The oyster industry is one of the most profitable of our fisheries. Nearly $30,000,000 a year has been derived during the last decade from such sources. Hundreds of boats and thousands of men are engaged in dredging for oysters. Some of the most important of our oyster grounds are Long Island Sound and Chesapeake Bay.
Clams. Other bivalve mollusks used for food are clams and scallops. Two species of the former are known to New Yorkers,
one as the "round,” another as the "long" or "soft-shelled clams. The former (Venus Merceneria) was called by the Indians quahog, and is still so called in the Eastern States. The blue area of its shell was used by the Indians as wampum, or money. The quahog is now extensively used as food. The "long" clam (Mya arenaria) is considered better eating by the inhabitants of Massachusetts
and Rhode Island. This clam was highly prized as food by the Indians. The long siphon, incorrectly called neck, enables these clams to burrow deep into the mud and yet take food and
oxygen from the water above. The clam industries of the eastern coast aggregate nearly $1,000,000 a year.
Scallop. The scallop, another highly esteemed mollusk, forms an important fishery. The scallop rests on one valve on the bottom in shallow water and if disturbed swims away by clapping the valves rapidly together. The single adductor muscle is eaten, whereas in the clam the soft parts of the body are used as food.
Fulgur, a univalve mollusk common in Long Island Sound, which does much harm by boring into the shells of edible mollusks.
lines of growth run parallel, as in the clam, to the edge of the shell. Hold the opening toward you. The opening is known as the aperture. the animal is alive, part of the body is protruded through this. Draw the shell twice natural size, showing all above parts.
Living Snail.-(Use the pond snail Limnea or Physa.) Watch the movement of living snails in the aquarium. The large fleshy mass which protrudes from the shell is called the foot. Try to decide how locomotion takes place as the animal moves along the side of the aquarium.
Watch the animal as it feeds. What kind of food does this snail eat? Notice the position of the mouth. Is there any distinct head? These animals are called gastropods (stomachfooted). Do you see any reason for this name? Find the two tentacles or horns. Touch them with a pencil. What happens? Look for the dark eye-spots at the base of the tentacles. Make any experiments you can to see Strophias from different localities at Anif the snail can distinguish between dros and New Providence, Bahamas. light and darkness. (Cover part of From photograph loaned by the Amerithe dish and leave it for some minutes can Museum of Natural History. undisturbed.) Do you find any other structures protruding from the edge of the foot? Two siphons, one for taking in water, the other for sending it out, may be found.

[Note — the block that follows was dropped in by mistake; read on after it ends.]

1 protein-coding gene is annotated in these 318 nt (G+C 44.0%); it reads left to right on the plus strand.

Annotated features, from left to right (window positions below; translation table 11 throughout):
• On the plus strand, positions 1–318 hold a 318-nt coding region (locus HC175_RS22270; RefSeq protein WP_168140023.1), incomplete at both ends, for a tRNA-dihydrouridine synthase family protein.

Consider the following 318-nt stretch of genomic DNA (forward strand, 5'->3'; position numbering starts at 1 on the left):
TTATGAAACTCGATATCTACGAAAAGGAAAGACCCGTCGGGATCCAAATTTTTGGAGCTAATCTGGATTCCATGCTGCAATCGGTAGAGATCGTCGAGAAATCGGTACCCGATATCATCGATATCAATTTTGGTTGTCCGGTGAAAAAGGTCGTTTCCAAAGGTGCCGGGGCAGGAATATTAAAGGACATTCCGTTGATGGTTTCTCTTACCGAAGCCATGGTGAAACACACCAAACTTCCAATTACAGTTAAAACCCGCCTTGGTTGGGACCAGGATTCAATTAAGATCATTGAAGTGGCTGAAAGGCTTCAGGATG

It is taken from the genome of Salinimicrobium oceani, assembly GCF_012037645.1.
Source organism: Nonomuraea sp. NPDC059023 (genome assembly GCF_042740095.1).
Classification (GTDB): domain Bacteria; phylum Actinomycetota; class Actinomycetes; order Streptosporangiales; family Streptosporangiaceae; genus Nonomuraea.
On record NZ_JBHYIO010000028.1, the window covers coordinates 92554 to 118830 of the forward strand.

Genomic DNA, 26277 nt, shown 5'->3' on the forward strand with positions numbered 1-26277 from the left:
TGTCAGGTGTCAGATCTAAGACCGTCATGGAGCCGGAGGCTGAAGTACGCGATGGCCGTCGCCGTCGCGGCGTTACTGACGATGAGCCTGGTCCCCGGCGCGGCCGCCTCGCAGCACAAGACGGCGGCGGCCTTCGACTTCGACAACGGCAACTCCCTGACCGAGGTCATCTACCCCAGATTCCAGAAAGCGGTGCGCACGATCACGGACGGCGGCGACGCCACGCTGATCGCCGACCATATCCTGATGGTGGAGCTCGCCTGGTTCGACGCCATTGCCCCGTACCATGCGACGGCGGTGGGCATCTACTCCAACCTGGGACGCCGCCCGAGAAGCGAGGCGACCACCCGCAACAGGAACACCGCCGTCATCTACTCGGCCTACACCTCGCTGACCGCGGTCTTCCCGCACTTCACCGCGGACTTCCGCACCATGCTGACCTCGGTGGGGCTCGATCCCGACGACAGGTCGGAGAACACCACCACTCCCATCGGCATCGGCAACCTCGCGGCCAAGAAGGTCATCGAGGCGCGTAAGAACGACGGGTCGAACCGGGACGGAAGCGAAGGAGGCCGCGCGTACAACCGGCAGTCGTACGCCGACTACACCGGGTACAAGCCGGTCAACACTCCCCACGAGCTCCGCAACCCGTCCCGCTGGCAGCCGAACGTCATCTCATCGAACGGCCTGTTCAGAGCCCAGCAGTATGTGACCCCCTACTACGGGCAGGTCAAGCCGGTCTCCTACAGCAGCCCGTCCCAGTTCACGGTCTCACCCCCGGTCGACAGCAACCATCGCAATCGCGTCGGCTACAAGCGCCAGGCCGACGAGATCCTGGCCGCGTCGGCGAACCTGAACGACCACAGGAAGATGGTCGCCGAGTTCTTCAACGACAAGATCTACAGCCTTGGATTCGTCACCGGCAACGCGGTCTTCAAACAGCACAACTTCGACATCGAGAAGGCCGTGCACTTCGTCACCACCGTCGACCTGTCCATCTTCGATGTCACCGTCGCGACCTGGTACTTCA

GASTROPODS. - Snails, whelks, slugs, and the like are called gastropods because the foot occupies so much space that most of the organs of the
1 See Hunter and Valentine, Manual, pages 143 and 145.
body, including the stomach, are covered by it. In most gastropods the body is spirally twisted in the shell. In the garden slug, the mantle does not secrete a shell and the naked body is symmetrical. The twisting of the body is not seen in very young snails, so that this peculiar state is believed to be something secondary which has appeared as a consequence of the animal's bearing a shell.
VARIABILITY OF SNAIL SHELLS.-Snail shells are very variable in shape and color markings, as may be seen if several of the same species be examined carefully. Varieties of snails in mountain valleys in certain of the Hawaiian Islands are found to be quite distinct, each in its own valley. Yet it is quite certain that all the snails of these several varieties were at one time alike. Helix nemoralis, a European snail, has been introduced into this country and has multiplied so rapidly and varied so greatly that in an area one thousand feet in diameter three hundred and eighty-five varieties have been collected, each slightly differing from the other either in color or form of shell.1
FEEDING HABITS.-The mouth of the snail is easily found on the under side of the foot. Just within
the mouth is the lingual ribbon. The ribbon consists of a flap of membrane bearing many sharp, filelike teeth, microscopic in size. This structure, which is moved by muscles, passes over a pad of cartilage and rubs, filelike, against the surface to which it is applied. In this manner some snails can bore circular holes in shells of other mollusks, in order to get the soft part, which they use as food. An example of a univalve mollusk which thus obtains food is the oyster drill, which annually does thousands of dollars' worth of damage to the oysters. In Europe and this
country slugs and some snails do considerable damage to gardens by eatThe snail Physa may be observed feeding on tiny
ing young plants.
1 See Howe, Amer. Nat., December, 1898.